For those developing web-sites, the IrfanView graphics program is very valuable. It is free, and of very high quality. It is a viewer, but can be used to convert formats, resize images etc. You can edit images in other programs (even the basic Paint utility which comes with Windows) and then convert to JPEG with Irfan.
The ImageForge program from CursorArts has a quite powerful free version including a clone tool.
GIMP (GNU Image Manipulation Program), initially a Linux program, is now available in a Windows version. It is GNU free software. www.gimp.org.
To view a set of images in a single HTML file, rather than open them one at a time, you can use the command-line utility "pich". This can be downloaded (only 7kB) from our download page. This creates a single HTML file showing all the image files in the directory.
GIF format is still the most common for small graphics such as "under construction" signs etc., but PNG format has a number of advantages - one of which is that it is an open-source standard. The GIF format uses a compression algorithm which is under patent, although this was apparently not realized at first. IrfanView can save images as PNG. Alternatively, there is apparently a command line program gif2png.exe (93KB uncompressed) which will convert GIFs to PNG. PNG files are usually significantly smaller (i.e., faster loading) than GIFs, and the quality can be better. The main drawback to PNG is that older browsers cannot read it - you need IE or Netscape version 4 at least. (And even the newer browsers can often not yet render transparency properly for PNG.) Thus the principles of "open source" and "any browser" are a little hard to combine here. On the other hand, GIFs are mainly used for images of little or no real importance - decorations rather than serious pictures, which are normally JPEG - so this problem may not be considered important. This site uses PNG images rather than GIF.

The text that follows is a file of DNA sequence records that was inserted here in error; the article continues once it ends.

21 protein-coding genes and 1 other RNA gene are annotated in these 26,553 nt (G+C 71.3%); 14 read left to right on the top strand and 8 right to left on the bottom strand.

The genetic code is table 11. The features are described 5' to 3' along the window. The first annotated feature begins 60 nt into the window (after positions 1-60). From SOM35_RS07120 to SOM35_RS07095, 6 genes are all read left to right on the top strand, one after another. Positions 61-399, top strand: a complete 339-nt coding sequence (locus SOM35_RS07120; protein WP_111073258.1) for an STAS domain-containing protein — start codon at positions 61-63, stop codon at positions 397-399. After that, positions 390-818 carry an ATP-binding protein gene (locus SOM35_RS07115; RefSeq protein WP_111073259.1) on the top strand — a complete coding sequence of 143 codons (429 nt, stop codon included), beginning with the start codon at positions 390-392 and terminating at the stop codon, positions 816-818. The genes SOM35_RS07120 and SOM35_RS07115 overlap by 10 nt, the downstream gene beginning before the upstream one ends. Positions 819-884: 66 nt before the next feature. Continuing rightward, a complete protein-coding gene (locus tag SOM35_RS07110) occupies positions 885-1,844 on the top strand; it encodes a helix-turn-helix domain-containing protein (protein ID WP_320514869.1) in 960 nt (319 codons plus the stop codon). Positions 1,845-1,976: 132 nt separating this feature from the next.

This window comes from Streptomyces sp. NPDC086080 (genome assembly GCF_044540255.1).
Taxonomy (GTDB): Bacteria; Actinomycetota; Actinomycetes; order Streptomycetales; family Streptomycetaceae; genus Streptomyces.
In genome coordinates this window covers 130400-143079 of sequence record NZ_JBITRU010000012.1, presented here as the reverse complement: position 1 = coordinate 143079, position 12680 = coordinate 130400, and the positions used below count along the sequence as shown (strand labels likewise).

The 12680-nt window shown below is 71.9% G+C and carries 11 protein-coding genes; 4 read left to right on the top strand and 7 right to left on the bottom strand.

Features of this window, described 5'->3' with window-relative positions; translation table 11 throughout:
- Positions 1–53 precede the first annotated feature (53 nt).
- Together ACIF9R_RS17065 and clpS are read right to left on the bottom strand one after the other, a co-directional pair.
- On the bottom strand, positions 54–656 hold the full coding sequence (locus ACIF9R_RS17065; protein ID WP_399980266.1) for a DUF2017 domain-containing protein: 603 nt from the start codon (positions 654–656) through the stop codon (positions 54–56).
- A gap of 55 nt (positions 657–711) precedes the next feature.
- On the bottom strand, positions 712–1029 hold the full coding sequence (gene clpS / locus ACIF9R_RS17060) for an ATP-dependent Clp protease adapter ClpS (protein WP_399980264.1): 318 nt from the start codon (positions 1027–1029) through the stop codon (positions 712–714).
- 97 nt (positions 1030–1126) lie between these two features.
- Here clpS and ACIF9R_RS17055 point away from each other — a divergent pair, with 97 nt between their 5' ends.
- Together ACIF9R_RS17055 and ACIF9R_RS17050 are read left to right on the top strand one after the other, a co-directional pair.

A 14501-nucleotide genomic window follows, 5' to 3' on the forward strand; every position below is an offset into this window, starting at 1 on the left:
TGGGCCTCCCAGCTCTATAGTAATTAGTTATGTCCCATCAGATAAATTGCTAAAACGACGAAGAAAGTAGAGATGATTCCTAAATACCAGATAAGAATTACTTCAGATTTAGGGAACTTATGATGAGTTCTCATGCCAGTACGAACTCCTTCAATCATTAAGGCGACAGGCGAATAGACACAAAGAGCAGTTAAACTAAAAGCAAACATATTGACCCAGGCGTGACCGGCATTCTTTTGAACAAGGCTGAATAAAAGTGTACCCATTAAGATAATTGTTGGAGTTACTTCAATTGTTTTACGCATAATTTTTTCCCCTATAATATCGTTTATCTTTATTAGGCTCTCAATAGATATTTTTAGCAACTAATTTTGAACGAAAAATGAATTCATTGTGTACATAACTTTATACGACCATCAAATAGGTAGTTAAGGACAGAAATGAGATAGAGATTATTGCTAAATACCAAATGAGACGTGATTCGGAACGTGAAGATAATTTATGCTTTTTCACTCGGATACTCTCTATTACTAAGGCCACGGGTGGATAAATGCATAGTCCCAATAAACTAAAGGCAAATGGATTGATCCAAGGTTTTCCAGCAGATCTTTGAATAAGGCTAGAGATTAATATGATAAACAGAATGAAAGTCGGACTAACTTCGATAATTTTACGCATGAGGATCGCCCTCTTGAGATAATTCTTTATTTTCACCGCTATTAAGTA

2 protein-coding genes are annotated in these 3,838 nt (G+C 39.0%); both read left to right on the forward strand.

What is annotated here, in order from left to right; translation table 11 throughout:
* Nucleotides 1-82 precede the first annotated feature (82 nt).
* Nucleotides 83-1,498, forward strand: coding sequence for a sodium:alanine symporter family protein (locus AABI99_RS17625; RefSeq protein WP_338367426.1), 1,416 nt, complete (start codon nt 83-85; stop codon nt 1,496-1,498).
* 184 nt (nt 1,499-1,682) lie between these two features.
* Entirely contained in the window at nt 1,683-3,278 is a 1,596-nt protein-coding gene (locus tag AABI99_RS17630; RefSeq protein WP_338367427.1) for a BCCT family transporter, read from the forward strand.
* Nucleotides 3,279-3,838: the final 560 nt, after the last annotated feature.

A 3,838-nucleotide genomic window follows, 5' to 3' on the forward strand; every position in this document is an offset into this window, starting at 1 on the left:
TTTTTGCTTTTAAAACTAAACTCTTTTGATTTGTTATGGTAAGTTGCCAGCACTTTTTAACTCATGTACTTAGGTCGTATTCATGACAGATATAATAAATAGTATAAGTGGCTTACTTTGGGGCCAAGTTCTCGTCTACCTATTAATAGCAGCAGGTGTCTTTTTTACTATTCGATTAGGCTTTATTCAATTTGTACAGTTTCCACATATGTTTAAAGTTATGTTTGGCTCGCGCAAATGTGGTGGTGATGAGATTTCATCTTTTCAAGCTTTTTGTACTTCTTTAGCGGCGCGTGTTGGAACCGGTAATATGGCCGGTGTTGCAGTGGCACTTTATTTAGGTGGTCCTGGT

Although serious programmers will have more specific needs, many computer users will want to write small programs for their own use.